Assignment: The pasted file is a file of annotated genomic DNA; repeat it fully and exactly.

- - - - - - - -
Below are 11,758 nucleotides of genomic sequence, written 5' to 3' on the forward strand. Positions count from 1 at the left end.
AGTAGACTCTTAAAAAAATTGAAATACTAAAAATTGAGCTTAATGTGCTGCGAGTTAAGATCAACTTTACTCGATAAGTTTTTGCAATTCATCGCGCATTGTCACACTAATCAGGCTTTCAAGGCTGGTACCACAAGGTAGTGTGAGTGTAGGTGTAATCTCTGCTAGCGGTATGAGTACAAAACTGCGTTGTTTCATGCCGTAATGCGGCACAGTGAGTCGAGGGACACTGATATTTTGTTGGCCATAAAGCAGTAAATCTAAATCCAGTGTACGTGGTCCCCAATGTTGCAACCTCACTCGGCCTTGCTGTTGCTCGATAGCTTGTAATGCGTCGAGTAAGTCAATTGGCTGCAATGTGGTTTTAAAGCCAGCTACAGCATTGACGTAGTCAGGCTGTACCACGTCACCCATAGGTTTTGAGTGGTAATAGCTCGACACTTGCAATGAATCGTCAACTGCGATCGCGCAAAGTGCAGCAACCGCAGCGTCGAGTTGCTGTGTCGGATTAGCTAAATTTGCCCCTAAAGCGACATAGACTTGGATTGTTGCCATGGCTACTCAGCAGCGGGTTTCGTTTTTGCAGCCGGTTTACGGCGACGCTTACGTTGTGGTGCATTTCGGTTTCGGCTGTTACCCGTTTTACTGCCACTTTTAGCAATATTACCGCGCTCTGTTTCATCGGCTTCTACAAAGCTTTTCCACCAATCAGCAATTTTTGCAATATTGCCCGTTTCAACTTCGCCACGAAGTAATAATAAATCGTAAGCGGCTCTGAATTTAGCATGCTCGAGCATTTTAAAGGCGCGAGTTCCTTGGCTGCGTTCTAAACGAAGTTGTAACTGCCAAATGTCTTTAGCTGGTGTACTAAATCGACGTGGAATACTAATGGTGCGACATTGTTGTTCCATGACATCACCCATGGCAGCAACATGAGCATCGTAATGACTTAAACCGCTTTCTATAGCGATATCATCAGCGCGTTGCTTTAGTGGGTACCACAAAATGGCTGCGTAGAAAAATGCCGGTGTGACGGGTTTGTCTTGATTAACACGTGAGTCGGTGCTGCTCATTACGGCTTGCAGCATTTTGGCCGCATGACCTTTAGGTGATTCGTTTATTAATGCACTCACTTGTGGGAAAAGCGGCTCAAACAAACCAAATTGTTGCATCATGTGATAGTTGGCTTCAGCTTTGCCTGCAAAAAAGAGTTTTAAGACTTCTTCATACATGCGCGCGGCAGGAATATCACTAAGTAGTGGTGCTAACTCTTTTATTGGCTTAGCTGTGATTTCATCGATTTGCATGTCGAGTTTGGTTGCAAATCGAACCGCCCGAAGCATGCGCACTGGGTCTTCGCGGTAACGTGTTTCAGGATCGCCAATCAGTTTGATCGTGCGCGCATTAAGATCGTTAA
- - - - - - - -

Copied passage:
Below are 11,758 nucleotides of genomic sequence, written 5' to 3' on the forward strand. Positions count from 1 at the left end.
AGTAGACTCTTAAAAAAATTGAAATACTAAAAATTGAGCTTAATGTGCTGCGAGTTAAGATCAACTTTACTCGATAAGTTTTTGCAATTCATCGCGCATTGTCACACTAATCAGGCTTTCAAGGCTGGTACCACAAGGTAGTGTGAGTGTAGGTGTAATCTCTGCTAGCGGTATGAGTACAAAACTGCGTTGTTTCATGCCGTAATGCGGCACAGTGAGTCGAGGGACACTGATATTTTGTTGGCCATAAAGCAGTAAATCTAAATCCAGTGTACGTGGTCCCCAATGTTGCAACCTCACTCGGCCTTGCTGTTGCTCGATAGCTTGTAATGCGTCGAGTAAGTCAATTGGCTGCAATGTGGTTTTAAAGCCAGCTACAGCATTGACGTAGTCAGGCTGTACCACGTCACCCATAGGTTTTGAGTGGTAATAGCTCGACACTTGCAATGAATCGTCAACTGCGATCGCGCAAAGTGCAGCAACCGCAGCGTCGAGTTGCTGTGTCGGATTAGCTAAATTTGCCCCTAAAGCGACATAGACTTGGATTGTTGCCATGGCTACTCAGCAGCGGGTTTCGTTTTTGCAGCCGGTTTACGGCGACGCTTACGTTGTGGTGCATTTCGGTTTCGGCTGTTACCCGTTTTACTGCCACTTTTAGCAATATTACCGCGCTCTGTTTCATCGGCTTCTACAAAGCTTTTCCACCAATCAGCAATTTTTGCAATATTGCCCGTTTCAACTTCGCCACGAAGTAATAATAAATCGTAAGCGGCTCTGAATTTAGCATGCTCGAGCATTTTAAAGGCGCGAGTTCCTTGGCTGCGTTCTAAACGAAGTTGTAACTGCCAAATGTCTTTAGCTGGTGTACTAAATCGACGTGGAATACTAATGGTGCGACATTGTTGTTCCATGACATCACCCATGGCAGCAACATGAGCATCGTAATGACTTAAACCGCTTTCTATAGCGATATCATCAGCGCGTTGCTTTAGTGGGTACCACAAAATGGCTGCGTAGAAAAATGCCGGTGTGACGGGTTTGTCTTGATTAACACGTGAGTCGGTGCTGCTCATTACGGCTTGCAGCATTTTGGCCGCATGACCTTTAGGTGATTCGTTTATTAATGCACTCACTTGTGGGAAAAGCGGCTCAAACAAACCAAATTGTTGCATCATGTGATAGTTGGCTTCAGCTTTGCCTGCAAAAAAGAGTTTTAAGACTTCTTCATACATGCGCGCGGCAGGAATATCACTAAGTAGTGGTGCTAACTCTTTTATTGGCTTAGCTGTGATTTCATCGATTTGCATGTCGAGTTTGGTTGCAAATCGAACCGCCCGAAGCATGCGCACTGGGTCTTCGCGGTAACGTGTTTCAGGATCGCCAATCAGTTTGATCGTGCGCGCATTAAGATCGTTAA